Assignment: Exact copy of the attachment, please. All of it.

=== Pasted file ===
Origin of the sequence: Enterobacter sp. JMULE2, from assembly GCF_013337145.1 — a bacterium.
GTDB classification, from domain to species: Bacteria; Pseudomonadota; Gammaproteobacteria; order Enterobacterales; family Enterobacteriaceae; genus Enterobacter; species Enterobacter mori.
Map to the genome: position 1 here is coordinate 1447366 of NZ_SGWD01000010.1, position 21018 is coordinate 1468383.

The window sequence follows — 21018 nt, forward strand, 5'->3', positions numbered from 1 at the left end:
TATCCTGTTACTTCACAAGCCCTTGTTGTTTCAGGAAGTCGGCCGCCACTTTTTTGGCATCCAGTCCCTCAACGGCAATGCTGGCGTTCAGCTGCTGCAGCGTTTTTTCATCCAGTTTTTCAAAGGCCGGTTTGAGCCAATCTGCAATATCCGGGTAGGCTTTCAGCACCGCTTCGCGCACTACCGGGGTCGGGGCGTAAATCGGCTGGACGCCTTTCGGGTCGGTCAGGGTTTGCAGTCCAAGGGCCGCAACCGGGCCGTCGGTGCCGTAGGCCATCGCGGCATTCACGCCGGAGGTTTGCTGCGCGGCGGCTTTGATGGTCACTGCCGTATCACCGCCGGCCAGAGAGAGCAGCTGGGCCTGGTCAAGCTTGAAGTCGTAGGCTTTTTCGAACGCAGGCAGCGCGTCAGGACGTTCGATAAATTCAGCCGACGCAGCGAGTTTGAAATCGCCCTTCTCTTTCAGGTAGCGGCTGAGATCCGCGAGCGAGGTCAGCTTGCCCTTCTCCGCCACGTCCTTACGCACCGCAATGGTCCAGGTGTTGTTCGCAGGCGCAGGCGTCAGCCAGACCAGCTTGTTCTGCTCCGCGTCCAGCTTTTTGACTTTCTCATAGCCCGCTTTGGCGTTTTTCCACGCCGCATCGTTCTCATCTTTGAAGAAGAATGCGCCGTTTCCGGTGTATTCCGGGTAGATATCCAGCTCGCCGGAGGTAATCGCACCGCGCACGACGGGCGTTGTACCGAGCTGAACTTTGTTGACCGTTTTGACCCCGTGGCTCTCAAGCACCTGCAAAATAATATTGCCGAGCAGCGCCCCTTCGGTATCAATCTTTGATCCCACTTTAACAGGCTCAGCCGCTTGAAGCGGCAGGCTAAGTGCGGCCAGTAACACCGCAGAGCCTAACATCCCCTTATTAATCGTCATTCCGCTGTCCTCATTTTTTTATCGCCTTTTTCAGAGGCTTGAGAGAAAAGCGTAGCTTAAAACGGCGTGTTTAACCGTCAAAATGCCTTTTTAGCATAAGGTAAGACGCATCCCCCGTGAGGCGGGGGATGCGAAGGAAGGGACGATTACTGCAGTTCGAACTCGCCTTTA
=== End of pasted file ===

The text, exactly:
Origin of the sequence: Enterobacter sp. JMULE2, from assembly GCF_013337145.1 — a bacterium.
GTDB classification, from domain to species: Bacteria; Pseudomonadota; Gammaproteobacteria; order Enterobacterales; family Enterobacteriaceae; genus Enterobacter; species Enterobacter mori.
Map to the genome: position 1 here is coordinate 1447366 of NZ_SGWD01000010.1, position 21018 is coordinate 1468383.

The window sequence follows — 21018 nt, forward strand, 5'->3', positions numbered from 1 at the left end:
TATCCTGTTACTTCACAAGCCCTTGTTGTTTCAGGAAGTCGGCCGCCACTTTTTTGGCATCCAGTCCCTCAACGGCAATGCTGGCGTTCAGCTGCTGCAGCGTTTTTTCATCCAGTTTTTCAAAGGCCGGTTTGAGCCAATCTGCAATATCCGGGTAGGCTTTCAGCACCGCTTCGCGCACTACCGGGGTCGGGGCGTAAATCGGCTGGACGCCTTTCGGGTCGGTCAGGGTTTGCAGTCCAAGGGCCGCAACCGGGCCGTCGGTGCCGTAGGCCATCGCGGCATTCACGCCGGAGGTTTGCTGCGCGGCGGCTTTGATGGTCACTGCCGTATCACCGCCGGCCAGAGAGAGCAGCTGGGCCTGGTCAAGCTTGAAGTCGTAGGCTTTTTCGAACGCAGGCAGCGCGTCAGGACGTTCGATAAATTCAGCCGACGCAGCGAGTTTGAAATCGCCCTTCTCTTTCAGGTAGCGGCTGAGATCCGCGAGCGAGGTCAGCTTGCCCTTCTCCGCCACGTCCTTACGCACCGCAATGGTCCAGGTGTTGTTCGCAGGCGCAGGCGTCAGCCAGACCAGCTTGTTCTGCTCCGCGTCCAGCTTTTTGACTTTCTCATAGCCCGCTTTGGCGTTTTTCCACGCCGCATCGTTCTCATCTTTGAAGAAGAATGCGCCGTTTCCGGTGTATTCCGGGTAGATATCCAGCTCGCCGGAGGTAATCGCACCGCGCACGACGGGCGTTGTACCGAGCTGAACTTTGTTGACCGTTTTGACCCCGTGGCTCTCAAGCACCTGCAAAATAATATTGCCGAGCAGCGCCCCTTCGGTATCAATCTTTGATCCCACTTTAACAGGCTCAGCCGCTTGAAGCGGCAGGCTAAGTGCGGCCAGTAACACCGCAGAGCCTAACATCCCCTTATTAATCGTCATTCCGCTGTCCTCATTTTTTTATCGCCTTTTTCAGAGGCTTGAGAGAAAAGCGTAGCTTAAAACGGCGTGTTTAACCGTCAAAATGCCTTTTTAGCATAAGGTAAGACGCATCCCCCGTGAGGCGGGGGATGCGAAGGAAGGGACGATTACTGCAGTTCGAACTCGCCTTTA